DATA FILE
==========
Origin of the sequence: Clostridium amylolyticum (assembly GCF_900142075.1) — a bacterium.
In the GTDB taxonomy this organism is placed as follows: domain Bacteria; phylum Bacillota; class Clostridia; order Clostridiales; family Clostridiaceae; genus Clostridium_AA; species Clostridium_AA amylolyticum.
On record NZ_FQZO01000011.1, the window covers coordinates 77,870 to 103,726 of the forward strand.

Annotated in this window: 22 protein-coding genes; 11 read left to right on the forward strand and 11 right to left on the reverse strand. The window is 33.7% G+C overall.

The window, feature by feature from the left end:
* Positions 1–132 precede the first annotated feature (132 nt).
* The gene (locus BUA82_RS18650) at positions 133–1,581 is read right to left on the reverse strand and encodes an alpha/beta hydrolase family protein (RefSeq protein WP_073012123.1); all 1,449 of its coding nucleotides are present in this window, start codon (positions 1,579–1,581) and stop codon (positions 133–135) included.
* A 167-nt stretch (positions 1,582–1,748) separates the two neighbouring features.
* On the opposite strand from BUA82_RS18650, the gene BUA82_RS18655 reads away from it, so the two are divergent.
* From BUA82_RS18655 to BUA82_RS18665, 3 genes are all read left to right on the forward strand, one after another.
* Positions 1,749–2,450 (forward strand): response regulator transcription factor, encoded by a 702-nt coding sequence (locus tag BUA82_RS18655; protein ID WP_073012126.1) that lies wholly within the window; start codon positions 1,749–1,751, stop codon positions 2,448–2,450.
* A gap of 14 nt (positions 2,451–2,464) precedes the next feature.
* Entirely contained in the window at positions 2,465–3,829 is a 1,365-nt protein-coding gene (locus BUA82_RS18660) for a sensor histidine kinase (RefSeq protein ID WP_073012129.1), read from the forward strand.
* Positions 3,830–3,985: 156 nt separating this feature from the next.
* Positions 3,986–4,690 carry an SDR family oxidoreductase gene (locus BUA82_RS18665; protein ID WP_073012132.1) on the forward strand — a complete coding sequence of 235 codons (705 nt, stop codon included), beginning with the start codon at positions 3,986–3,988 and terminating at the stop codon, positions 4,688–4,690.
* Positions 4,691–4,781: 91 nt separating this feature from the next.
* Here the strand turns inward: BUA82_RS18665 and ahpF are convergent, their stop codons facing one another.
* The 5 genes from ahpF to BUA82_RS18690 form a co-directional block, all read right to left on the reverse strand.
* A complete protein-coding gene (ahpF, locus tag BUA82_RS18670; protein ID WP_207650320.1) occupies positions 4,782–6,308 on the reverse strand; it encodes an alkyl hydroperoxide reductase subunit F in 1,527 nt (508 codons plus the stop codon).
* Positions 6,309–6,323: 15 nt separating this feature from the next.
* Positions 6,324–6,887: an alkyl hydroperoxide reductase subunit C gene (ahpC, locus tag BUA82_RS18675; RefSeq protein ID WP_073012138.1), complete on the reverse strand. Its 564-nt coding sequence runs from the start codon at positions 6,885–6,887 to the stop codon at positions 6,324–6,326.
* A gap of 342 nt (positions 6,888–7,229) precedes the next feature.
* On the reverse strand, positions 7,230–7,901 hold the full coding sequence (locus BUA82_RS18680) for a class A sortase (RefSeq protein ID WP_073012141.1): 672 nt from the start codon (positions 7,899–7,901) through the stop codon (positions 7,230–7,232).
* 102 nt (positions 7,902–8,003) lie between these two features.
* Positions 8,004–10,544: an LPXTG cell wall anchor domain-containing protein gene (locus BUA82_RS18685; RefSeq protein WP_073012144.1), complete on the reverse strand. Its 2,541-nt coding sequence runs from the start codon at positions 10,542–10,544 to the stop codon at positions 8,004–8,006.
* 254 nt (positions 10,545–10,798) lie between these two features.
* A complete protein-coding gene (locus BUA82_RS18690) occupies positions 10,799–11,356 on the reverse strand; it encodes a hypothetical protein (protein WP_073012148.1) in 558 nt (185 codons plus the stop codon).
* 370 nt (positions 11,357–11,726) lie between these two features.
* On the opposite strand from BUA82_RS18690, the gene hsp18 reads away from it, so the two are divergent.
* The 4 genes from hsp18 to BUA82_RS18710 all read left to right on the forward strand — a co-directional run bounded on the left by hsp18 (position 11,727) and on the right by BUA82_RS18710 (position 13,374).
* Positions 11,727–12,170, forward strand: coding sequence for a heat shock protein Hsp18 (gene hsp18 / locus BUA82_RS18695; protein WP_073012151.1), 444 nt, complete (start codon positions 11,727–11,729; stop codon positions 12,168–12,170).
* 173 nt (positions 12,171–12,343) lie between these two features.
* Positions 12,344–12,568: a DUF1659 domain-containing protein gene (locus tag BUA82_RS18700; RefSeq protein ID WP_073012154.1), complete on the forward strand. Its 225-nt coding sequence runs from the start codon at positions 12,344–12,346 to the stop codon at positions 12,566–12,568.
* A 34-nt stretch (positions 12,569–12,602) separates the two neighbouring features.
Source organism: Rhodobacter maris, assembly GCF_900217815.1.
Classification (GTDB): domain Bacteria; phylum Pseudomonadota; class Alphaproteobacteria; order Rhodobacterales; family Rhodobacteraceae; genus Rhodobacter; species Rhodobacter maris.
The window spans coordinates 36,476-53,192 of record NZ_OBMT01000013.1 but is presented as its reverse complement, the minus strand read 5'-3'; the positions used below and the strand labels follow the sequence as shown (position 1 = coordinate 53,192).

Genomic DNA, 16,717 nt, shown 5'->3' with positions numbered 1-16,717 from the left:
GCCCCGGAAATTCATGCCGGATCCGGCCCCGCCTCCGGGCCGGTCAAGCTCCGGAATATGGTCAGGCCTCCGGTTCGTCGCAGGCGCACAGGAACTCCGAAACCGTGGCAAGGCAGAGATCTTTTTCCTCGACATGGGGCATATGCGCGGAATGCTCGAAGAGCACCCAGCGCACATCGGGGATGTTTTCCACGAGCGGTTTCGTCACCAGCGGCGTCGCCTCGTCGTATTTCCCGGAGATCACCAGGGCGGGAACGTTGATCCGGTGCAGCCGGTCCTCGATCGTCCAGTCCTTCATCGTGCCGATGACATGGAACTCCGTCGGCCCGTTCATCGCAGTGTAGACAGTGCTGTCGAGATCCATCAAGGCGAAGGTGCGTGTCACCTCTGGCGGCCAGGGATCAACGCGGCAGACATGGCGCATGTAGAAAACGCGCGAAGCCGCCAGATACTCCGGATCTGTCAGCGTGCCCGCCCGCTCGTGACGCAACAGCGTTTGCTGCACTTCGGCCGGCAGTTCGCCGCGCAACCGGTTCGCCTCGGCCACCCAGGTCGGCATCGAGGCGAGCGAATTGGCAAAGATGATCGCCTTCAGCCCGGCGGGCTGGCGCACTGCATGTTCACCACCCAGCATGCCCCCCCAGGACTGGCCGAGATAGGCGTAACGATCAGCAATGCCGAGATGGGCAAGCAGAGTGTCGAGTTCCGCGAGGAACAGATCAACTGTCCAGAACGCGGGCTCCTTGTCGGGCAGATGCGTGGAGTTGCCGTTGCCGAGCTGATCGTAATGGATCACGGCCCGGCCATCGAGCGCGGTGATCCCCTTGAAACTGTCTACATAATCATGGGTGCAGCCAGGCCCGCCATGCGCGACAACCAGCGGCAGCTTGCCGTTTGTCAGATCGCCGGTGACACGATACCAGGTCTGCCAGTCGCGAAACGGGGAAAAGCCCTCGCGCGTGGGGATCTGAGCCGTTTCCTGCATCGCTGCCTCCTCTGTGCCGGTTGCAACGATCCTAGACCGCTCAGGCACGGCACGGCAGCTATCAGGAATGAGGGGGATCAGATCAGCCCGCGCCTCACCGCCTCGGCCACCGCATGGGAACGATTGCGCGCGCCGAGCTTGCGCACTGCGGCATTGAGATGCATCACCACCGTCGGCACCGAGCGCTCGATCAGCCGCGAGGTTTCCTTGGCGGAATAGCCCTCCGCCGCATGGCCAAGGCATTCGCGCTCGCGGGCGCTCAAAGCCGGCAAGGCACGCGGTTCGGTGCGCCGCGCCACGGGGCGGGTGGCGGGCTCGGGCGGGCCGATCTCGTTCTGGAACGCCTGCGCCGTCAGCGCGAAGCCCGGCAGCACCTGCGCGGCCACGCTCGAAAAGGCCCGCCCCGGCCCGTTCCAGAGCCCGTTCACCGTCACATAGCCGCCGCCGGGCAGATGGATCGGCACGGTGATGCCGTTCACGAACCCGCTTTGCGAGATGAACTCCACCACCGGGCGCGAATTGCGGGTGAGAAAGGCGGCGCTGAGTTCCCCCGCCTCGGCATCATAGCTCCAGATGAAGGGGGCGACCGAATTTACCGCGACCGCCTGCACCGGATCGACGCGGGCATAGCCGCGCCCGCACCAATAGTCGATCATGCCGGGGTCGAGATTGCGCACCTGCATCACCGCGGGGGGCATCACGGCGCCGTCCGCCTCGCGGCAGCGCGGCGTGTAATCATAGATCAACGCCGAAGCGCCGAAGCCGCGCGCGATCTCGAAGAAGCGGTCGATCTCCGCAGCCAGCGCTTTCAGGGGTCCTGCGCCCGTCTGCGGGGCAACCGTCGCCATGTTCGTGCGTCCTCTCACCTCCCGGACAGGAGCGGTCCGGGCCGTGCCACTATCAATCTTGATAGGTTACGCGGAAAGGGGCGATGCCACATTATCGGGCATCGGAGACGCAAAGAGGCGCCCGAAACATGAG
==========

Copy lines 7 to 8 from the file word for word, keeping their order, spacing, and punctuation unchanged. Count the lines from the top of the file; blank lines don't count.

* The gene (locus BUA82_RS18650) at positions 133–1,581 is read right to left on the reverse strand and encodes an alpha/beta hydrolase family protein (RefSeq protein WP_073012123.1); all 1,449 of its coding nucleotides are present in this window, start codon (positions 1,579–1,581) and stop codon (positions 133–135) included.
* A 167-nt stretch (positions 1,582–1,748) separates the two neighbouring features.